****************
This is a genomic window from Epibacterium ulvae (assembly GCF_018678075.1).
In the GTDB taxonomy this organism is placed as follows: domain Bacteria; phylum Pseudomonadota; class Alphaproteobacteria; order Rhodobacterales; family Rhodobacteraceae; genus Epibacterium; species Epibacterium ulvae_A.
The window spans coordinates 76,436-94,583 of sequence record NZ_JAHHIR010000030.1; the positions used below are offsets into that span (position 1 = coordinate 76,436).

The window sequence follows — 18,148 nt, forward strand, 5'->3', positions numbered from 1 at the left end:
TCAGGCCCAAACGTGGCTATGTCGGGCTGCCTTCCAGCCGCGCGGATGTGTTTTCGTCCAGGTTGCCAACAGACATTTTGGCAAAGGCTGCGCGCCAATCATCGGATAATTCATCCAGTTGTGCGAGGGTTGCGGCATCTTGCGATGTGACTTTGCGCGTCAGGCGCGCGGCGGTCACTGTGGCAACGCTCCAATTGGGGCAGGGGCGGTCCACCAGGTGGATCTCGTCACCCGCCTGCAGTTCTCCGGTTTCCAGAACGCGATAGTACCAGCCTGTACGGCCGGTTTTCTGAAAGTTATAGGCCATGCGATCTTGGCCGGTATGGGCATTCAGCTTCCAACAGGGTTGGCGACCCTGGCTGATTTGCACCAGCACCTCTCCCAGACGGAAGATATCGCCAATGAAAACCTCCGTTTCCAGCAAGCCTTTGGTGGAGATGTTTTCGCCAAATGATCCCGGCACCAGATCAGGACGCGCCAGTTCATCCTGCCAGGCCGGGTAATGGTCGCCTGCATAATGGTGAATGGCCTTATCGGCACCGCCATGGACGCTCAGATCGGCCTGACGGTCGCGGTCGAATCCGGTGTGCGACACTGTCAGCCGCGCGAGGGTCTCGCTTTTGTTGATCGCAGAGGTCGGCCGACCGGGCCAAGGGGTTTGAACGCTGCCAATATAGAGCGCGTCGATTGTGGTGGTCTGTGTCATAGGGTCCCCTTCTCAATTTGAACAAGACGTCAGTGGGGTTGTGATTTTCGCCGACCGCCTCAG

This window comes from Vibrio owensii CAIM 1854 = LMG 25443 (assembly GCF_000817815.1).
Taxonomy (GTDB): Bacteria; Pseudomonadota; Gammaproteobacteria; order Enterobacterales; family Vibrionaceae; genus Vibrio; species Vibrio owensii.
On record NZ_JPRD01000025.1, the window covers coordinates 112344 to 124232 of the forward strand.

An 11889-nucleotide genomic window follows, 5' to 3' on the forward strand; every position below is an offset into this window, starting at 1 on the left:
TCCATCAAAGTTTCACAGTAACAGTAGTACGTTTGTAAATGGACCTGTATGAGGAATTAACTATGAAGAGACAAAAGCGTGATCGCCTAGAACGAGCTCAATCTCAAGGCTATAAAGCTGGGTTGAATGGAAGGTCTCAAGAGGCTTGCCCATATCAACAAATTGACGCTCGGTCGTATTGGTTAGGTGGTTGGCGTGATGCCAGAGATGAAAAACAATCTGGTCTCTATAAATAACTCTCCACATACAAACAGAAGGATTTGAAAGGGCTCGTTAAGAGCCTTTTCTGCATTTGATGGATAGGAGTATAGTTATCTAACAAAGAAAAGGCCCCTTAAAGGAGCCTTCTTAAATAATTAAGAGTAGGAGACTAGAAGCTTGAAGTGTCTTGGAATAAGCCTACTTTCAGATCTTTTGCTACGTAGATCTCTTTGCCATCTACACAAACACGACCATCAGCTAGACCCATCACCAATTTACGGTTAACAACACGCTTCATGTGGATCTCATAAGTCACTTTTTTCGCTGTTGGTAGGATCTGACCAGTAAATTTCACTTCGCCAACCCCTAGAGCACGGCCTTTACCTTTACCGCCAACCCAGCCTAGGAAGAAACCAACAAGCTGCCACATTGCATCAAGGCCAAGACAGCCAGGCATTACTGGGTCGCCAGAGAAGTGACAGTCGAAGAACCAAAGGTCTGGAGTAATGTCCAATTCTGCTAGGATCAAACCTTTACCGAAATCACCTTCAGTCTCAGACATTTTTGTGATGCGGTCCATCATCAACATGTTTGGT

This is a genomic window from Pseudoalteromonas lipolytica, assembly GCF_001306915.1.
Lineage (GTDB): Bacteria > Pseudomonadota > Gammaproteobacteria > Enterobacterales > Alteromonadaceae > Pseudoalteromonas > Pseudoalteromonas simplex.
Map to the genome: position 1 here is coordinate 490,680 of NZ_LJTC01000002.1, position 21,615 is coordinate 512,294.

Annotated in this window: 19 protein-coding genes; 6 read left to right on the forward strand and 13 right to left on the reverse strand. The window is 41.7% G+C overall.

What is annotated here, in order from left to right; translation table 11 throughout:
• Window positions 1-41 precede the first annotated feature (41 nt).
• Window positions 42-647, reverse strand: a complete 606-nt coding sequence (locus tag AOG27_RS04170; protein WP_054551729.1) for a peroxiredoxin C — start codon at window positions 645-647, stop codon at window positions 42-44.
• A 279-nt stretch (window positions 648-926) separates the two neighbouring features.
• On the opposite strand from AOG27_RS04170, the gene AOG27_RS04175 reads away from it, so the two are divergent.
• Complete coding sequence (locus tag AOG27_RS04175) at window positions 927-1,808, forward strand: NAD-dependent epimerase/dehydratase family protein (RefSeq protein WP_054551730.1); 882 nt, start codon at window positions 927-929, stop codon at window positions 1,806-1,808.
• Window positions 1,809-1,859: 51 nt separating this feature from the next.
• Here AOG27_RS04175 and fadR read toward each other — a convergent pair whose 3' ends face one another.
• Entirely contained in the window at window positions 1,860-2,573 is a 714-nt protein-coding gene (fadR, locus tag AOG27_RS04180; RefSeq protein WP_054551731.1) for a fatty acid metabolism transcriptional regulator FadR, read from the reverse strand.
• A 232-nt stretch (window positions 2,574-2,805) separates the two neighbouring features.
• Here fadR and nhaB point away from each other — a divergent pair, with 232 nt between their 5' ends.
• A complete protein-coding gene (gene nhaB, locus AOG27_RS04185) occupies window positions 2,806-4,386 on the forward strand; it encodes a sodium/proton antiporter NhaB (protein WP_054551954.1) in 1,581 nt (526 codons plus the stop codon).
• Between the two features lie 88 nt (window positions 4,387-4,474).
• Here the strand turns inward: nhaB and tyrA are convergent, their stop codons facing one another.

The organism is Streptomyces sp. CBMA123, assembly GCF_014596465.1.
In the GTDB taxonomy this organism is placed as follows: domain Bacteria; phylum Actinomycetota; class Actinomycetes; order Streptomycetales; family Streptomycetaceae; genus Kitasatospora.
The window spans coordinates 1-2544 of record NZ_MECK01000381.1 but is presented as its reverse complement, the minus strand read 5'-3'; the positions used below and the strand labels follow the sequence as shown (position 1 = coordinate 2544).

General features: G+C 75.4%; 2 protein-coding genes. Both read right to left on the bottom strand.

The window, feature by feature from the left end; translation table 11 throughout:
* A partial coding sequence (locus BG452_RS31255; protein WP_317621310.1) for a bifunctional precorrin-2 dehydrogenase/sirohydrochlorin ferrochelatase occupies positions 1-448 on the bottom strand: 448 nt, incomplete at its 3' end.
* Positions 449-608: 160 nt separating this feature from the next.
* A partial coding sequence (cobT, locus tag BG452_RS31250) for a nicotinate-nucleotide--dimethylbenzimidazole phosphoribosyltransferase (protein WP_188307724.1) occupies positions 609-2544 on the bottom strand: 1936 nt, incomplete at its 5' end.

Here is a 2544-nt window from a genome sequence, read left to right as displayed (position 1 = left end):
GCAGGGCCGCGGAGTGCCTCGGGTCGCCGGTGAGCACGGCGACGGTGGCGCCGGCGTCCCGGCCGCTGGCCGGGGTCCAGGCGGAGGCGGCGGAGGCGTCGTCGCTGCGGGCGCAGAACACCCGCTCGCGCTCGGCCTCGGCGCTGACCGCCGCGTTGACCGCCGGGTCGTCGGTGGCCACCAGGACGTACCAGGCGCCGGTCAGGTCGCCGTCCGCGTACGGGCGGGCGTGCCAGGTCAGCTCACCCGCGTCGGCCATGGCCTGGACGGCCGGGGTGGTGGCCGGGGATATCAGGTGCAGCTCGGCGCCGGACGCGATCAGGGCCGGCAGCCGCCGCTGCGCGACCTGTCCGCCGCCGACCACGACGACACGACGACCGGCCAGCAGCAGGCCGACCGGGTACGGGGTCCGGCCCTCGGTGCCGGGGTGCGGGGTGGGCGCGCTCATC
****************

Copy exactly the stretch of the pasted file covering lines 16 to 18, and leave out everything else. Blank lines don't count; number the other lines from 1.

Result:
• Window positions 1-41 precede the first annotated feature (41 nt).
• Window positions 42-647, reverse strand: a complete 606-nt coding sequence (locus tag AOG27_RS04170; protein WP_054551729.1) for a peroxiredoxin C — start codon at window positions 645-647, stop codon at window positions 42-44.
• A 279-nt stretch (window positions 648-926) separates the two neighbouring features.